Const. Ian MacDonald is retiring from the Abbotsford Police Department after 22 years. (Abbotsford News file photo)

Abbotsford Police former media officer retires from force after 22 years

Const. Ian MacDonald spent eight years as public information officer

The man who served as the face of the Abbotsford Police for eight years retires this week after almost 22 years with the department.

Const. Ian MacDonald is spending his last day on Friday with a task that he has done many times over the years – speaking to a class of journalism students at the B.C. Institute of Technology.

MacDonald was the Abbotsford Police Department’s public information officer (PIO) from 2009 until the end of 2017.

His role often put him in the spotlight, as he relayed information to the public – through the media – about events that ranged from the tragic to the comical.

He said there is one thing he will miss most about his job.

“I’ve always liked dealing with and working with people. Twenty-five years ago, when I was working in HR as director of administration for a restaurant and food service company, a VP started my performance review by stating, ‘Ian, you like people. We don’t,’ ” MacDonald laughs.

He said he is now looking forward to spending more time with his family, scuba diving and travelling – “maybe write a book on a beach somewhere.”

MacDonald went into policing in 1997 at the age of 31 after an eight-year stint in the restaurant industry.

MacDonald was hired by the APD in 1997, completed his training, and then worked in patrol, followed by a period as a trainer for a new records management system known as PRIME.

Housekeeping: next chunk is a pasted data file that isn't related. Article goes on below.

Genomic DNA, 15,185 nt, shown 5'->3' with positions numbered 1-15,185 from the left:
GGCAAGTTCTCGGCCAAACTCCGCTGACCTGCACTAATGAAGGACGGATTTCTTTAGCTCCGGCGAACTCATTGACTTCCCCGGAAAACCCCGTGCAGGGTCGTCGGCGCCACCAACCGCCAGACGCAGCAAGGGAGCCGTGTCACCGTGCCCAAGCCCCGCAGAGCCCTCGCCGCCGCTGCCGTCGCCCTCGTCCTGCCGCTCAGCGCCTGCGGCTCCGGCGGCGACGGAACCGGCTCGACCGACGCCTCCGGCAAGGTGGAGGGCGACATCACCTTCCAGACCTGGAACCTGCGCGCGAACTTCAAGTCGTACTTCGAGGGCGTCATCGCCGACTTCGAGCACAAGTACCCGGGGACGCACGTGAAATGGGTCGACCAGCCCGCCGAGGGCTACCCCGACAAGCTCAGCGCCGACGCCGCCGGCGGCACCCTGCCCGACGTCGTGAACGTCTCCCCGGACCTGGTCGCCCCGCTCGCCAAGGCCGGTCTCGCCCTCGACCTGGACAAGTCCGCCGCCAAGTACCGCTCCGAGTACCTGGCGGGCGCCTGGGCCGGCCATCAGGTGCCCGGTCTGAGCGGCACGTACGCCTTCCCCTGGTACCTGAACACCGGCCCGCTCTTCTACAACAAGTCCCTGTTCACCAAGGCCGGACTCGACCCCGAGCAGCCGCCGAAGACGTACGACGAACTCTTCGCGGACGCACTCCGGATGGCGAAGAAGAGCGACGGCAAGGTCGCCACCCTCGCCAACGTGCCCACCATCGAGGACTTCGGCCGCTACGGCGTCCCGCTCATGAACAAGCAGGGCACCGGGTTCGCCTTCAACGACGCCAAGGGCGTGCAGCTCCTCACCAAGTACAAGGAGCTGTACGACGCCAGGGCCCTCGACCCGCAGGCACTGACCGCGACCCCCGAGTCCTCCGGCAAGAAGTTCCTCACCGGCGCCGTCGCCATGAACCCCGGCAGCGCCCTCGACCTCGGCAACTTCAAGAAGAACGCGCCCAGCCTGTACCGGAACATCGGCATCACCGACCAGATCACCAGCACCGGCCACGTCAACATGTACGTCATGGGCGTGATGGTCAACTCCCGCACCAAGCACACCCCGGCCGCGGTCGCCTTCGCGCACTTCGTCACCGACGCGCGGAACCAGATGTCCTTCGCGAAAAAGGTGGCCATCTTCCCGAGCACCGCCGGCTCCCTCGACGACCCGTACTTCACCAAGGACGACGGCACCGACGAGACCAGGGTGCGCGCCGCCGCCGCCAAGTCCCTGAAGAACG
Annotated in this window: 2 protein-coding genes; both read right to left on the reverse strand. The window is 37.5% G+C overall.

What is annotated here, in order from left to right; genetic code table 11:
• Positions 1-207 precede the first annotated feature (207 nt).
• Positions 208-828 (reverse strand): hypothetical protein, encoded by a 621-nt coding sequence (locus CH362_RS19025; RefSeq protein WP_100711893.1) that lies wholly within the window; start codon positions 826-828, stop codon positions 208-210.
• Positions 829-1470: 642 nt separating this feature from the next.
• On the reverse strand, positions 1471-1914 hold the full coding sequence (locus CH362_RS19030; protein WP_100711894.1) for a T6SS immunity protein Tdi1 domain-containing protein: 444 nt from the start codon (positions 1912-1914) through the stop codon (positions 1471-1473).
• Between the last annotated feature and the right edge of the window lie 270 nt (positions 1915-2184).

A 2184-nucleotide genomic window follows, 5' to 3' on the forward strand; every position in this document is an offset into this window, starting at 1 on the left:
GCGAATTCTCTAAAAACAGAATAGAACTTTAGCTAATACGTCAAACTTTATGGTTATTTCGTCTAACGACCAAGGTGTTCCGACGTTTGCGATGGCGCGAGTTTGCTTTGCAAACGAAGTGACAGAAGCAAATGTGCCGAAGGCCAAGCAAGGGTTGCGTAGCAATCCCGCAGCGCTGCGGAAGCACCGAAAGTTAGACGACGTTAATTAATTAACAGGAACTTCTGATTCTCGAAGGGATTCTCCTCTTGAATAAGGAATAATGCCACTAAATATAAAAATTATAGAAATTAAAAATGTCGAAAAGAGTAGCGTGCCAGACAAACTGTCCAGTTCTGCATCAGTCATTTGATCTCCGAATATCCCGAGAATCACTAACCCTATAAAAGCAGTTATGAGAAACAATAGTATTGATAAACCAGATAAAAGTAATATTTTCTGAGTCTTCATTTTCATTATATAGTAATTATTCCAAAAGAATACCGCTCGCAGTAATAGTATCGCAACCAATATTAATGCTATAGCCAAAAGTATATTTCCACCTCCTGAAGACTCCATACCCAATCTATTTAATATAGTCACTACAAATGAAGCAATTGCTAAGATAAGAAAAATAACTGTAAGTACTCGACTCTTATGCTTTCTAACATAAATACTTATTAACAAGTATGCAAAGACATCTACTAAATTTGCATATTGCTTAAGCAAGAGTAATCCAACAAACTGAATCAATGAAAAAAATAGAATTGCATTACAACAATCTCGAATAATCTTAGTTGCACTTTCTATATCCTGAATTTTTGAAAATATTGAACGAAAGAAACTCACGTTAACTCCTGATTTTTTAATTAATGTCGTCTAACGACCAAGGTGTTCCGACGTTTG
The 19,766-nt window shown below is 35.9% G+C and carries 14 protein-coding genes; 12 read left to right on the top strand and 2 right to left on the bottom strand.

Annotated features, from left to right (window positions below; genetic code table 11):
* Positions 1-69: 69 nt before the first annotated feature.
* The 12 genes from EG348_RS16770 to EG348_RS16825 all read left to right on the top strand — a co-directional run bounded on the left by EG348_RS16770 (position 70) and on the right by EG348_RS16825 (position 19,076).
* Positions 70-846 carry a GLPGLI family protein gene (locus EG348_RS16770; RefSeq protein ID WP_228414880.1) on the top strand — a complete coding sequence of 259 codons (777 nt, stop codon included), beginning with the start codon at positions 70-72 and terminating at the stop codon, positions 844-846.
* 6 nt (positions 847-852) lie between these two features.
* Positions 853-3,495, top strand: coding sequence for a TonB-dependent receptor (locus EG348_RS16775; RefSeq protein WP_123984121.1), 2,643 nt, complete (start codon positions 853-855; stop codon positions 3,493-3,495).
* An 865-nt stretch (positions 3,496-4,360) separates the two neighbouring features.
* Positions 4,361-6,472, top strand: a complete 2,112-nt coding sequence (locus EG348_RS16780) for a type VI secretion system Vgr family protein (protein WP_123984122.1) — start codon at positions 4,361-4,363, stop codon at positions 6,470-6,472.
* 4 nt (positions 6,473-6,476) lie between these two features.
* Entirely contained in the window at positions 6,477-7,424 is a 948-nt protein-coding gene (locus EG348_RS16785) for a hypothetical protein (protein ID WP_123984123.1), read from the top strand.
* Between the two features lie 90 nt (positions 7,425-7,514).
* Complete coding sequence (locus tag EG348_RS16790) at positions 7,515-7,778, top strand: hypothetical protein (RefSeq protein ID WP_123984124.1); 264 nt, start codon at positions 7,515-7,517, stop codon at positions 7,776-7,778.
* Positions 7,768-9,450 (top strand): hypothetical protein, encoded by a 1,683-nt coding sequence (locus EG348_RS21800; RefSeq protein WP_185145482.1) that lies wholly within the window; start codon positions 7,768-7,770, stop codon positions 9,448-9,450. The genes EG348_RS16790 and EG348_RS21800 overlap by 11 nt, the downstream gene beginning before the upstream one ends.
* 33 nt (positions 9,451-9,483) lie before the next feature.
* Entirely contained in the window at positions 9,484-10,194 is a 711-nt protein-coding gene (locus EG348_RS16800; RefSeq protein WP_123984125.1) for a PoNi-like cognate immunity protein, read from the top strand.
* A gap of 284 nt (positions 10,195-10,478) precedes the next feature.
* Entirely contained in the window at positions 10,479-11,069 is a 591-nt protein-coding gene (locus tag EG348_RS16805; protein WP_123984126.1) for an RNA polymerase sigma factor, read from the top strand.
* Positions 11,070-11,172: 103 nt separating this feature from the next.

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Then-PIO Sgt. Casey Vinet began pestering MacDonald to apply for the PIO position when Vinet’s stint neared its end, but MacDonald initially had no interest – that is, until he was told that then Chief Bob Rich wanted him to do it.

MacDonald had great respect for his boss, and that’s all he needed to hear. But he wasn’t sure he was the right person for the job.

“I candidly said, ‘Listen, I have no training. I tend to talk. Public speaking isn’t an issue, but public shutting up is an issue for me,’ ” he said.

Since moving on from the PIO position, MacDonald has been instrumental in the development of the APD’s mentoring program, which currently has 25 volunteer mentors and 26 at-risk youth.

He has also been a key player in the Project Angel program in response to the opioid crisis. The program helps connect people to treatment and recovery, including through connections with those who have been through it.

MacDonald was also involved in a research project at University of the Fraser Valley that looked at the Abbotsford gang situation, including the paths that lead people to becoming involved.

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Vikki Hopes | Reporter

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